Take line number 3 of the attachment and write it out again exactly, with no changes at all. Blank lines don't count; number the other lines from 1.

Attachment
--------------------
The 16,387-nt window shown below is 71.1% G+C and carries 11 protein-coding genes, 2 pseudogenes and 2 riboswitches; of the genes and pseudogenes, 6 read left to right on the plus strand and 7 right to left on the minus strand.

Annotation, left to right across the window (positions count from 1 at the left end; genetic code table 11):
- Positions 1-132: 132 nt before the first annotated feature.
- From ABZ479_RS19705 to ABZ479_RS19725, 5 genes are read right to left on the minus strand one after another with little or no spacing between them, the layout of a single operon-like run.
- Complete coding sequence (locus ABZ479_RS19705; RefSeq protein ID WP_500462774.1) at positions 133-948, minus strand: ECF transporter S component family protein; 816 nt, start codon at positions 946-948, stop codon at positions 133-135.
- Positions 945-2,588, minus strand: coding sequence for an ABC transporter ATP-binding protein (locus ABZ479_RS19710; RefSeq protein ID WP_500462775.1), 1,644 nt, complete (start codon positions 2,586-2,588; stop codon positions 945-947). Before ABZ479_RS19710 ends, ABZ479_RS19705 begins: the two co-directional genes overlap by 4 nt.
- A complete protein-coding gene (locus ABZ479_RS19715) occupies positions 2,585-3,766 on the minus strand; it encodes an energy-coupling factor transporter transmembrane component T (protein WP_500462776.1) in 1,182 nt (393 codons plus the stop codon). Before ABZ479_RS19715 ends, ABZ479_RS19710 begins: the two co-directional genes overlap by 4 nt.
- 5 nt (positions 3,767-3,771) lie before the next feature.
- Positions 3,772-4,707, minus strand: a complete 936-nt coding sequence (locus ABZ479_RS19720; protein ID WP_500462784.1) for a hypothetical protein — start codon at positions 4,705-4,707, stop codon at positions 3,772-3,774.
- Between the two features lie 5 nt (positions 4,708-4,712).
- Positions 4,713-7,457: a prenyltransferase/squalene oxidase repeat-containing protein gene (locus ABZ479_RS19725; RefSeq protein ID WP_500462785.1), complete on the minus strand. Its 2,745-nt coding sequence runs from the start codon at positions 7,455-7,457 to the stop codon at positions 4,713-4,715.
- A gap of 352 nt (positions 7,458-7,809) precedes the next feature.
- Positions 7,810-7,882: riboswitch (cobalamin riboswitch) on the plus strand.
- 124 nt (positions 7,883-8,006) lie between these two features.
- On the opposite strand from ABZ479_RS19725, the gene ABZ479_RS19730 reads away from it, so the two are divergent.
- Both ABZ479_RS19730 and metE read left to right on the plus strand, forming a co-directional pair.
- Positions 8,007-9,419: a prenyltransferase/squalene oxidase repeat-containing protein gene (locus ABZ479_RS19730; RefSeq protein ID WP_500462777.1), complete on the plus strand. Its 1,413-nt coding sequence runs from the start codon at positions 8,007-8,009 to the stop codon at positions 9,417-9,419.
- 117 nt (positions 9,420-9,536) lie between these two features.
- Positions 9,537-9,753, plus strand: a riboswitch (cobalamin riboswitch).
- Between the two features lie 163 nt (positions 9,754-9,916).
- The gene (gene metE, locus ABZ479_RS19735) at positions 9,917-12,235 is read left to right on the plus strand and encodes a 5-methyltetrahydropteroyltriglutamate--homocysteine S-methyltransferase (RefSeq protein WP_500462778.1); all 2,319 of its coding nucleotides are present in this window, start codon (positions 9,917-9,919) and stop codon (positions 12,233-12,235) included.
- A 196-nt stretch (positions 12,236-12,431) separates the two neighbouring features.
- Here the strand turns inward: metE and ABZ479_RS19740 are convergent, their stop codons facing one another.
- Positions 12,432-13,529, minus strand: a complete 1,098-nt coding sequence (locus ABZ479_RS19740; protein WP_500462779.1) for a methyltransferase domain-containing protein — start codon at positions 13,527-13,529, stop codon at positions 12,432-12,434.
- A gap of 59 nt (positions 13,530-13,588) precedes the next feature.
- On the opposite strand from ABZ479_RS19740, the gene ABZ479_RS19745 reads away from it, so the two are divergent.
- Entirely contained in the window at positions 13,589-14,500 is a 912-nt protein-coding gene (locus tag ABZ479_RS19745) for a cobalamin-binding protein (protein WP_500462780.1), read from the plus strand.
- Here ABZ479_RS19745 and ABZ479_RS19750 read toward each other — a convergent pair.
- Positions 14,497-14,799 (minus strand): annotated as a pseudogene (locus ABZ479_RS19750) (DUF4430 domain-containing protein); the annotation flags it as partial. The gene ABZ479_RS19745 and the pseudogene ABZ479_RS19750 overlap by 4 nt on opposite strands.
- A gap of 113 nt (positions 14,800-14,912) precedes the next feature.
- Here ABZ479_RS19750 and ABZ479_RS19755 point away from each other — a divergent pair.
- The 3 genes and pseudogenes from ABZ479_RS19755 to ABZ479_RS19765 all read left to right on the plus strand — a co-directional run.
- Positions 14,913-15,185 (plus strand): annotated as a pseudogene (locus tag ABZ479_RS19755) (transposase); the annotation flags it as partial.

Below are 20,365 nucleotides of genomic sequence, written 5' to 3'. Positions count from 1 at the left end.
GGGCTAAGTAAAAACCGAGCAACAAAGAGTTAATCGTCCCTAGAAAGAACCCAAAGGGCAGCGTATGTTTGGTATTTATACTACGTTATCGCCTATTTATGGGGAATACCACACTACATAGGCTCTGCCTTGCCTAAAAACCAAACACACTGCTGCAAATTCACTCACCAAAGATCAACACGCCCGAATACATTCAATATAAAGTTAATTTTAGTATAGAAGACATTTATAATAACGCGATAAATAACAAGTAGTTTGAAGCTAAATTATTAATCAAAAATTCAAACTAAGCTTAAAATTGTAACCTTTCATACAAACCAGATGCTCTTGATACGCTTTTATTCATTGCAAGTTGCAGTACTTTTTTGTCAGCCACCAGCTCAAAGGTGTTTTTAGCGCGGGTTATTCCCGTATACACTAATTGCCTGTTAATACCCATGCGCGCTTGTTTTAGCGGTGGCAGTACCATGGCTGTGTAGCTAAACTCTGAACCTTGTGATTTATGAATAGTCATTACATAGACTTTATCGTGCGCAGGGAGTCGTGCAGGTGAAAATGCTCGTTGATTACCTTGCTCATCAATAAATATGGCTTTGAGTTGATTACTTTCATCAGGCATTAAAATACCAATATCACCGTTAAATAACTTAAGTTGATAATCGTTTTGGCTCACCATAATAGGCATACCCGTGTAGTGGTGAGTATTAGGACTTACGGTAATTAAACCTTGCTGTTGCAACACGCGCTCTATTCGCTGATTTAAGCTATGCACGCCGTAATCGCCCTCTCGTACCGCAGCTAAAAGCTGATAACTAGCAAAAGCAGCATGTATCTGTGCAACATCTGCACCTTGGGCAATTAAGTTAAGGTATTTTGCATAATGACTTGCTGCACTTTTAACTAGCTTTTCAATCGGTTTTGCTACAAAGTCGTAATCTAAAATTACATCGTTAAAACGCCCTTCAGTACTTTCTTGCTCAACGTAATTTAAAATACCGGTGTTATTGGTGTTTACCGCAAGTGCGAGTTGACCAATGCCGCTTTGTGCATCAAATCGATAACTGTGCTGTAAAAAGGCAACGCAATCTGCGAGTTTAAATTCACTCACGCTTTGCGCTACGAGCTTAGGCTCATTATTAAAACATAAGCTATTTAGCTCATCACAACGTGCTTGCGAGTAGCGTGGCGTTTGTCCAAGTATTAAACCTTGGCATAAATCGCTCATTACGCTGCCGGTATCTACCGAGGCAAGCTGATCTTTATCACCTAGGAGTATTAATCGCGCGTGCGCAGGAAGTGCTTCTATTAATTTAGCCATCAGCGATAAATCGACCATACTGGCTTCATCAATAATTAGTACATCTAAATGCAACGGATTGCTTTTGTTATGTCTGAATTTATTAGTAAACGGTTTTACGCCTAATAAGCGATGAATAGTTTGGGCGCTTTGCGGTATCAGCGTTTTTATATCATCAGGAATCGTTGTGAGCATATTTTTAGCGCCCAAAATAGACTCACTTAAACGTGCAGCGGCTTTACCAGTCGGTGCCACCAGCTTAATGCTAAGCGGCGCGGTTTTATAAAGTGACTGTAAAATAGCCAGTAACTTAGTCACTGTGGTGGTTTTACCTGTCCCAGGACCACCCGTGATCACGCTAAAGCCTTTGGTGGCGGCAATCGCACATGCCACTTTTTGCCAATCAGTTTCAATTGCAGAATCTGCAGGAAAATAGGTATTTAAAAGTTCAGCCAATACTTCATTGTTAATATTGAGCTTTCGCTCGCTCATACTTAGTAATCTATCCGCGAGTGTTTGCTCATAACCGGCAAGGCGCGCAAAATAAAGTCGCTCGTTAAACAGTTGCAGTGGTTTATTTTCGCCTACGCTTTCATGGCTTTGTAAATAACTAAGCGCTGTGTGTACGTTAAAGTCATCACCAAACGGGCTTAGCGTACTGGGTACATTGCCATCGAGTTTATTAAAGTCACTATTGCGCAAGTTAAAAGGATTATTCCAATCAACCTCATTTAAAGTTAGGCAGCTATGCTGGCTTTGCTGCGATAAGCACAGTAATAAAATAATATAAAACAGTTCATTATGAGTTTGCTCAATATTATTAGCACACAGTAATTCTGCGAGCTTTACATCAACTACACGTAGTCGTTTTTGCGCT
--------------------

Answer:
- Positions 1-132: 132 nt before the first annotated feature.